How Commercial Trucks & Vehicles Insurance Premiums Are Calculated

Best Commercial Truck Insurance Rates in CaliforniaWhen it comes to insuring large commercial trucks and vehicles, dealing with an experienced insurance agent will provide you with an understanding of your commercial truck coverage options and getting a better price on your commercial truck insurance.

Insuring a tractor trailer or semi-truck is very different than getting insurance on a pickup or SUV. In fact, many factors and discounts that come into play can include:

  • Weight of truck
  • USDOT authority
  • Coverage requirements
  • Cargo being hauled
  • Vehicle Type
  • Driving & CDL experience
  • Years in business
  • Credit history
  • Ticket & accident history
  • Distance typically driven
  • How you choose to pay
  • Prior insurance history

If you’re looking to get lower insurance premiums, there are some things that you can do.

  1. Clean up your driving history: Clean drivers have lower premiums. Period.
  2. Pay In Full: Paying your insurance premium in full (when possible) can provide massive discounts.
  3. Raise deductibles: Increasing your deductibles essentially shifts some of the risk to you. This can lower your premiums.
  4. Work with an agent who specializes in truck insurance: Insurance agents are discount detectives and want to help you get the most coverage for the best price. You won’t pay more for working with an agent either.

Questions to ask your agent:

Our licensed commercial truck agents will tailor a policy to meet your insurance needs as well as the contractual needs that you have. Be sure to have an open conversation with your agent including your driving history as this will always come up when a clue or motor vehicle report is run.

Let us help you find the best rate on your commercial truck insurance. We’ll dig for discounts, search our network of commercial truck insurance carriers and help find you the right coverage at that right price.

What Insurance Do Owner Operators Need?

Owner Operator Truck Insurance Roseville, CAIf you run a business as an owner operator truck driver, chances are you’re pretty busy. The nationwide shortage of truck drivers continues to get worse leaving your schedule full. With your busy schedule you probably don’t have time to worry about whether your insurance coverage is sufficient and up to snuff for your growing enterprise.

Fortunately, Network Truck Insurance Services, Inc. offers a full array of truck insurance coverages to keep you protected on the road.

For Owner Operators who are working under their own authority, we offer great mandatory as well as options insurance coverages. Some of these insurance coverages:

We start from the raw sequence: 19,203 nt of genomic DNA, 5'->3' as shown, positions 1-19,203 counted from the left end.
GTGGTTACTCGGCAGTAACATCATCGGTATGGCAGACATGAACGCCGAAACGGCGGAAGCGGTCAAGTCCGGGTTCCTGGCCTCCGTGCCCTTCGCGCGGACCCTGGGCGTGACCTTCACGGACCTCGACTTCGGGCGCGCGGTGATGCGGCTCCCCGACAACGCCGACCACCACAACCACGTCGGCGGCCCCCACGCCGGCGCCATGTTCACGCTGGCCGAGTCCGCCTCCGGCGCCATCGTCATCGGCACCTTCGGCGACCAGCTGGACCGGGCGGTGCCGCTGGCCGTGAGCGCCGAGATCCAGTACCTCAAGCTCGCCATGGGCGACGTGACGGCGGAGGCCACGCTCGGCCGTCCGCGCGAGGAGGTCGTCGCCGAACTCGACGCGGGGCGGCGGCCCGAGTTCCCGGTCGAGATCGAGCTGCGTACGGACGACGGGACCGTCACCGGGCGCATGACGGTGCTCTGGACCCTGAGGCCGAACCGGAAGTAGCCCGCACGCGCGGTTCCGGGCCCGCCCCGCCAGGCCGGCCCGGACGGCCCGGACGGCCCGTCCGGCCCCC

• Liability Insurance
  • Physical Damage coverage
  • Motor Truck Cargo Insurance
  • Motor Truck General Liability Insurance
  • Uninsured Motorist Insurance

It is possible your motor carrier will provide you with these coverages too, but be sure to get a copy of what is provided and talk to your Network Truck Insurance Services, Inc. agent about owner operator insurance coverages you may need.

  • Non-Trucking Liability insurance
  • Physical Damage Coverage
  • Motor Truck Cargo Insurance

Network Truck Insurance Services, Inc. works with the top truck insurance companies in the nation. We offer comprehensive solutions for trucking and business insurance.

5 Things to Consider Before you Switch Your Insurance

Switching your insurance policy can save you hundreds of dollars a year. But, make sure you consider these things before you make the switch.

Tip #1: Compare Apples to Apples

You’ve seen the commercials – “average savings of $500 a year for those who switched…” Absolutely you can save money. However, be sure that your new quote compares your current policy to the new policy – all coverages, driving records and vehicles the same. Any one thing can make a big difference. Many companies will try to lure you with great savings, but a CLUE report (comprehensive loss underwriting exchange – also known as your claims history) is not completed until after the application is submitted. Online companies are notorious for doing this.

Tip #2: Status Changed

If you’ve recently received a ticket or an accident, moved or purchased a new vehicle, have your current policy changes made prior to shopping. It is entirely possible that your new ride may get you some savings, or result in a price increase. In addition to this, if you’ve recently had a ticket fall off of your driving record, it would be worth calling the company to see if they can remove it now and save you some money for the remainder of your policy term. Regardless, if something changes, be sure to revert to tip #1.

Tip #3: Work with an Independent Insurance Agent

Independent insurance agents are discount detectives and have access to multiple companies. Even better, they know your current situation, history and can give you recommendations across many of their companies. They can compare rates between each of their carriers and let you know the benefits of each company.